Although Microsoft will be offering Windows 11 as a free upgrade for devices already running Windows 10, this does not mean that your computer hardware configuration will be compatible. In addition to requiring a trusted platform module (TPM) chip, the device will also need to have one of the supported processors.
As part of the new minimum system requirements, Windows 11 will be supported only on 64-bit (x64) processors and only in specific chips from Intel, AMD, and Qualcomm, leaving a lot of older computers without the possibility to upgrade. For example, from Intel, the new version will officially support only the 8th Gen and newer processors and some of the Celeron, Atom, Pentium, and Xeon chips. And from AMD, Windows 11 will support third-generation Ryzen and newer processors, including some second-generation Ryzen 7 CPUs and some Athlon and EPYC processors.
If you plan to switch to Windows 11, but you're unsure whether the processor is supported, there are several quick ways on Windows 10 to confirm if it's on the list of supported hardware using the Settings app, Command Prompt, or the new PC Health Check app.
In this Windows 10 guide, we will walk you through the easy steps to confirm whether the processor on your computer will be supported to run Windows 11.
- How to check CPU compatibility using Settings
- How to check CPU compatibility using commands
- How to check CPU compatibility using PC Health Check
How to check CPU compatibility using Settings
To check whether the processor installed on your device will support Windows 11, use these steps:
- Open Settings.
- Click on System.
- Click on About.
- Under the Device specifications section, check the processor make and model.
- Confirm the System type reads "64-bit operating system, x64-based processor."
- If you have an Intel processor, check this Microsoft support page (opens in new tab) to determine if the chip is on the compatibility list to run Windows 11.
- If you have an AMD processor, check this Microsoft support page (opens in new tab) to determine if the chip is on the compatibility list to run Windows 11.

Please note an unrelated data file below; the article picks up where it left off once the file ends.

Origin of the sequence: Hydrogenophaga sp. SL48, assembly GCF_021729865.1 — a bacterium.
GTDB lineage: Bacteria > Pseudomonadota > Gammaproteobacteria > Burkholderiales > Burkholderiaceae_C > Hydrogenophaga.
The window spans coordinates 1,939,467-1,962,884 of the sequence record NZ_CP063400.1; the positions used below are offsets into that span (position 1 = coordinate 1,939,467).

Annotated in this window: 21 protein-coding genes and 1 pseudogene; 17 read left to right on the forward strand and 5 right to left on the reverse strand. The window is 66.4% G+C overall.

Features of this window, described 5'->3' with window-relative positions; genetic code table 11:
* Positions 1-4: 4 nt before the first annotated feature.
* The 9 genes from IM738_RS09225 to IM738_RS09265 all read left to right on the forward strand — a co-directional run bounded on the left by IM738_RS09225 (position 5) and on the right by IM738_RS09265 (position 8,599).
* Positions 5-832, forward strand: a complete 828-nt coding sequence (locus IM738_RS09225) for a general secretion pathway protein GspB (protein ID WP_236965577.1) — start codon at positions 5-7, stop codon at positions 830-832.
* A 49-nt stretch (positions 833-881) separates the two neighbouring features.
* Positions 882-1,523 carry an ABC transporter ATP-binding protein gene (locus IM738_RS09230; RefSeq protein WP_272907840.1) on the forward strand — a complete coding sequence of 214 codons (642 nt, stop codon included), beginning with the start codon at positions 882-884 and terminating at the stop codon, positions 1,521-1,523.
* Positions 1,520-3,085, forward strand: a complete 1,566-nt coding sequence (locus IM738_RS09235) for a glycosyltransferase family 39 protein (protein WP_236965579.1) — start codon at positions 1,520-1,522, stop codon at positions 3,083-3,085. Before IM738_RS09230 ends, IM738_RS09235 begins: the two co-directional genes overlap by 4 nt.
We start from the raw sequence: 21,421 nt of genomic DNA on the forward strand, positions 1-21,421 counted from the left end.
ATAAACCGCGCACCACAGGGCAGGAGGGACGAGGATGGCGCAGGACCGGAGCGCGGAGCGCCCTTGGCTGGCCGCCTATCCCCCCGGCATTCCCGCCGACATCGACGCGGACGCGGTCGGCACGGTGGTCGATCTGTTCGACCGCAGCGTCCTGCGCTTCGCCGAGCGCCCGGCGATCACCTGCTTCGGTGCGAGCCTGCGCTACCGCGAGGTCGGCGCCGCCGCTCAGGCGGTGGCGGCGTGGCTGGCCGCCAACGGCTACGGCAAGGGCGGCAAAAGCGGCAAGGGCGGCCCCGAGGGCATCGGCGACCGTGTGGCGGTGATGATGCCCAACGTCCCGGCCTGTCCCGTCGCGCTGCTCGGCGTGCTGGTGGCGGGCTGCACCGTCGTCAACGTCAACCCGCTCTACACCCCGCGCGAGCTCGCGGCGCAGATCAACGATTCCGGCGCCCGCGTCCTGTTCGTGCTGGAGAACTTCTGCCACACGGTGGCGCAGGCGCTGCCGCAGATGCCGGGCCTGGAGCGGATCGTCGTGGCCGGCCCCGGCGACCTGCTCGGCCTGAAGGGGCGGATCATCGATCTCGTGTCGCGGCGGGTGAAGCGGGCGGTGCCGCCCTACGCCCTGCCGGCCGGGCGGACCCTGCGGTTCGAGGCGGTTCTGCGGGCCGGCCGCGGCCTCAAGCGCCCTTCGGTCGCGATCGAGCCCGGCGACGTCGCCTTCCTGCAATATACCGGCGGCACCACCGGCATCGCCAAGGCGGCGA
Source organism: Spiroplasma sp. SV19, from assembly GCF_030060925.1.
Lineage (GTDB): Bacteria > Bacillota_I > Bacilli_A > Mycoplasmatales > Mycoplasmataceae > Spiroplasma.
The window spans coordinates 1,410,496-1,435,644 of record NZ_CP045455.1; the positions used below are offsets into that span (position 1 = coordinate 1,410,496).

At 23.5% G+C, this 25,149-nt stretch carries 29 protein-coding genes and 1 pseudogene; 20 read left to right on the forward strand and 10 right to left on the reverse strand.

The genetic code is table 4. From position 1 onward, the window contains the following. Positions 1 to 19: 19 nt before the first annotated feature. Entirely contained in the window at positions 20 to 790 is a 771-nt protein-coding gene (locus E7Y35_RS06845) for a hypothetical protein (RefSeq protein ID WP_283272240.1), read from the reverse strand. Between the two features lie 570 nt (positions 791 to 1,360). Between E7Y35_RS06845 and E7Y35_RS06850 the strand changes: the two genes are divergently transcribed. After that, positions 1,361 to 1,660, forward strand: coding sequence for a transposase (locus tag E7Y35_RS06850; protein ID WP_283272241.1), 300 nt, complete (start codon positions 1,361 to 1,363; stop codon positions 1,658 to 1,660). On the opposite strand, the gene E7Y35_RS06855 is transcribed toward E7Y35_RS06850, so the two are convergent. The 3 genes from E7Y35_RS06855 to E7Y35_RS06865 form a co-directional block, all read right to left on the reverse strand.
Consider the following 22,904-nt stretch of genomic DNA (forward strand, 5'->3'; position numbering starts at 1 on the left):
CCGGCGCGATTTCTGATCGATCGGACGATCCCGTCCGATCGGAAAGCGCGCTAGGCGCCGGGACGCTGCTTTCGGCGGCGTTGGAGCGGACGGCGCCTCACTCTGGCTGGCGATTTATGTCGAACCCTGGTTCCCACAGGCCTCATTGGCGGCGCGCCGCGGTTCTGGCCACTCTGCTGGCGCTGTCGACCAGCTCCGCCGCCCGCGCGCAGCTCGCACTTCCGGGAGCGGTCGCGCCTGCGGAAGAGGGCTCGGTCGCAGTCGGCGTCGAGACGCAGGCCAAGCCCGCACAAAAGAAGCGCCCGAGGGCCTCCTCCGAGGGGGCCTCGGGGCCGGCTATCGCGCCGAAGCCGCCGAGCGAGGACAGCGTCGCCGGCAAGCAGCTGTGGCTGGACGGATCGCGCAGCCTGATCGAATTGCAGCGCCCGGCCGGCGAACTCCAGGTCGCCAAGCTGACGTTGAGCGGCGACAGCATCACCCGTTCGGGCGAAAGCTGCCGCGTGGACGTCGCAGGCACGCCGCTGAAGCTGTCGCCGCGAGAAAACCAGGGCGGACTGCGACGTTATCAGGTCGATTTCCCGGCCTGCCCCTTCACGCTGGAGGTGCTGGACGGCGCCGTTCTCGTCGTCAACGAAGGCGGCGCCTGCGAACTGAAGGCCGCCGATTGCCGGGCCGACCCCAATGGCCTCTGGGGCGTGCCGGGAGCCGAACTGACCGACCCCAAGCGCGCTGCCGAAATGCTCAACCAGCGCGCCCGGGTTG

Once you complete the steps, you will find out whether the processor is compatible with Windows 11. You can also use these steps to check the full technical specification of your device.
How to check CPU compatibility using commands
- Open Start.
- Search for Command Prompt, right-click the top result, and select the Run as administrator option.
- Type the following command to find out the processor make and model and press Enter:
wmic cpu get name
- Type the following command to determine if the system is 64-bit and press Enter:
wmic computersystem get systemtype
- If you have an Intel processor, check this Microsoft support page (opens in new tab) to determine if the chip is on the compatibility list.
- If you have an AMD processor, check this Microsoft support page (opens in new tab) to determine if the chip is on the compatibility list.
After you complete the steps, you will confirm if the processor may prevent you from upgrading to the next version of Windows.
How to check CPU compatibility using PC Health Check
Alternatively, you can also use Windows PC Health Check to determine if your processor is compatible with Windows 11. The only caveat using this app is that it will only tell you if your hardware configuration will support the new OS, but it will not show any details about the processor available on your device.
- Open the Microsoft support page (opens in new tab).
- Click the Download app link.
- Save the app on your device.
- Double-click the setup file to install the PC Health Check app.
- Check the option to accept the license agreement option.
- Click the Install button.
- Check the option to open the app.
- Click the Finish button.
- Click the Check now button.
Once you complete the steps, the app will determine whether the processor and other components, such as RAM and storage, are compatible with Windows 11.
More Windows resources
For more helpful articles, coverage, and answers to common questions about Windows 10 and Windows 11, visit the following resources:
- Windows 10 on Windows Central — All you need to know
- Windows 10 help, tips, and tricks
- Windows 11 on Windows Central — All you need to know
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Mauro Huculak is technical writer for WindowsCentral.com. His primary focus is to write comprehensive how-tos to help users get the most out of Windows 10 and its many related technologies. He has an IT background with professional certifications from Microsoft, Cisco, and CompTIA, and he's a recognized member of the Microsoft MVP community.
UEFI, forgot to mention UEFI. It's a requirement to have UEFI secure boot enabled too.
UEFI yes, secure boot no. My PC passes the validation check with fTPM enabled and Secure boot disabled
Well, this blows...
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